NEW YORK, June 2 (LPC) - The New Mexico State Investment Council (SIC) fund is offering financing to in-state businesses, an alternative to federally funded loans for small and mid-sized companies that are heavy in requirements and often reserved for better-known borrowers.
The state sovereign wealth fund has provided a US$100m commitment to lend to companies within the state’s borders. It has partnered with Sun Mountain Capital, a client of the SIC since 2007, to manage the fund.
The extra capital is precious as businesses across the United States scramble to access and preserve cash amid the global pandemic. Risk aversion by more traditional sources of funding, like banks, as well as regulatory hurdles make it difficult for small and mid-sized borrowers to access federal funds.
“When the situation started getting worse, the council looked for ways they could help,” Charles Wollmann, an SIC spokesperson, said. “It is meant to supply emergency capital and fill the gaps that the other programs may have had.”
Some potential borrowers have had trouble ascertaining if they are eligible for the US$695bn Paycheck Protection Program (PPP) implemented by the US Small Business Administration (SBA) and the Treasury Department, according to a May 25 legal update by law firm Proskauer
Established by the CARES Act, the PPP provides small businesses with funds to pay up to eight weeks of payroll costs including benefits. Funds can also be used to pay interest on mortgages, rent, and utilities.
“The Recovery Fund was set up to be more flexible than PPP, which is about job retention. Ours is about setting the businesses up for job retention, growth and recovery. We want to make sure all parts of New Mexico are included,” beyond just the urban areas, said Lee Rand, a partner at Sun Mountain. “The program was intentionally made to be very broad.”
Businesses that already had a lending relationship with a bank were more likely to obtain loans through the PPP program, Federal Reserve Bank of New York economists wrote in the institution’s blog, Liberty Street Economics.
“The SBA always suggests that borrowers begin with lenders they already have an established banking relationship with because they know them best,” an SBA spokesman said.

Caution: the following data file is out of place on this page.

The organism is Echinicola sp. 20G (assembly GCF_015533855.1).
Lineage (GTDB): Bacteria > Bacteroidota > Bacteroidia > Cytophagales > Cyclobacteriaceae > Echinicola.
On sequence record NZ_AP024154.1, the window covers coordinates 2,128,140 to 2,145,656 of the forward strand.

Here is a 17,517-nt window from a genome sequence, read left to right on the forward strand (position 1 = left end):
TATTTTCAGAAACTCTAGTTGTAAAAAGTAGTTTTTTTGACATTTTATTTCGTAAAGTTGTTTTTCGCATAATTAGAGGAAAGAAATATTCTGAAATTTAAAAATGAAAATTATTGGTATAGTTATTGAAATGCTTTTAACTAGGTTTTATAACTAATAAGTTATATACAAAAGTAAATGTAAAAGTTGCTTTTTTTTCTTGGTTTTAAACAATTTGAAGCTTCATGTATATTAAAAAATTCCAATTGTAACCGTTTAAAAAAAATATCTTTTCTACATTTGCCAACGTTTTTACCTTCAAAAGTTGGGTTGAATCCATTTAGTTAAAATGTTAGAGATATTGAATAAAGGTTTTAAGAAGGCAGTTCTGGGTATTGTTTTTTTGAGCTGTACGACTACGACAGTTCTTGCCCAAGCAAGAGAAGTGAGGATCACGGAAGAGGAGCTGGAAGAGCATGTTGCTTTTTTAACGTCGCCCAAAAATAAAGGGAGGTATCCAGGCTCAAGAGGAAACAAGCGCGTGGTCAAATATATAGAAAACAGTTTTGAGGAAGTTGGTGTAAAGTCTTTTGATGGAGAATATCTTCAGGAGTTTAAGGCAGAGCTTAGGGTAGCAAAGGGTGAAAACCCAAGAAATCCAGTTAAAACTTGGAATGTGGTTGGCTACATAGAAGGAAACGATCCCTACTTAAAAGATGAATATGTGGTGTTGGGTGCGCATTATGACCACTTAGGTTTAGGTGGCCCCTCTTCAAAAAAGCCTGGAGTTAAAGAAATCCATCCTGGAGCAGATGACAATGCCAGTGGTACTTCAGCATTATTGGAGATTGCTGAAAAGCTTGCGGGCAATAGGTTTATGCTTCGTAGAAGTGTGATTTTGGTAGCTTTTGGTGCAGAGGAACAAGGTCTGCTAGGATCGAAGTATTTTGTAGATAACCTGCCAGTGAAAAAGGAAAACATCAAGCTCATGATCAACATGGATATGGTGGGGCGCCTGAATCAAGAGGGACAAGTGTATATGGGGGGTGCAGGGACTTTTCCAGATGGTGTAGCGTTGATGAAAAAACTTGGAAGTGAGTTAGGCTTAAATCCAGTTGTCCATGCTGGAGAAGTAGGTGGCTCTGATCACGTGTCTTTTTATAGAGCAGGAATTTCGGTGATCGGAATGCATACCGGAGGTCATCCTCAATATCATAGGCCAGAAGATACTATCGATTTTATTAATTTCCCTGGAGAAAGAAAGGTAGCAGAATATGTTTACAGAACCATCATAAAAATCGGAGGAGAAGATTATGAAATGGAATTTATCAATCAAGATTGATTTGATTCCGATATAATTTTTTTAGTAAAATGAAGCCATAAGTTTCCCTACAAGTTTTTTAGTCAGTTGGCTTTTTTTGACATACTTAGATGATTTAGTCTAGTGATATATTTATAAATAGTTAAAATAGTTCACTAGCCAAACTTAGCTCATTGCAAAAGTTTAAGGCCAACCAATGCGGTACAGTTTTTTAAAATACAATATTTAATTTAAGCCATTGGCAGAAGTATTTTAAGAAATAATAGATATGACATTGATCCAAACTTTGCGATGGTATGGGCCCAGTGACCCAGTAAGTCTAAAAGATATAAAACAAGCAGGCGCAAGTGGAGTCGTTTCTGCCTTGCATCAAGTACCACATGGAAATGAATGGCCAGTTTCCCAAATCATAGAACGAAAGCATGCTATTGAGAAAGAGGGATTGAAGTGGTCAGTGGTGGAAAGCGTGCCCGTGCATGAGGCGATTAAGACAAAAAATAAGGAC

Small business owners that may not be getting approval for loans should reach out to another PPP-participating lender. There are more than 5,500 lenders active in the PPP program, which had US$130bn available as of Friday, the agency said.
A Treasury Department spokesperson did not respond to a request for comment by press time.
Other programs, like the Federal Reserve (Fed)’s Main Street Lending Program are more all-encompassing, catering to both large and small companies, which has yet to launch. The US$600bn program can be upsized, if needed, Fed Chair Jerome Powell said in an April news conference.
A Fed spokesperson referred questions to Powell’s public remarks.
For the New Mexico Recovery Fund, loans are US$10m or less, with fixed interest rates of 3% to 10% and will be outstanding for normally two to four years, though the loans are not forgivable like PPP loans.
To be eligible, businesses must have 40 or more in-state employees, been affected economically by the pandemic, and commit to spending at least 80% of the loan proceeds in the state, according to the guidelines outlined by the SIC.
“One (driving factor for in-state lending) is to promote economic growth within your state and make sure companies within the state have various financing sources,” said Neil Sheth, director of global research at investment consultant NEPC.
Ninety companies applied to the Recovery Fund with about half meeting the basic requirements, and 23 proceeding into different stages of due diligence, Wollmann said. Several of the initial borrowers are in the hospitality and manufacturing industries but he declined to name the businesses. Additional term sheets were issued last month that could result in more loans, and the SIC anticipates even more coming forth this month.
“We are expecting the possibility of additional interest from borrowers as federal PPP funds run out,” Wollmann said. (Reporting by Andrew Hedlund; Editing by Michelle Sierra and Kristen Haunss)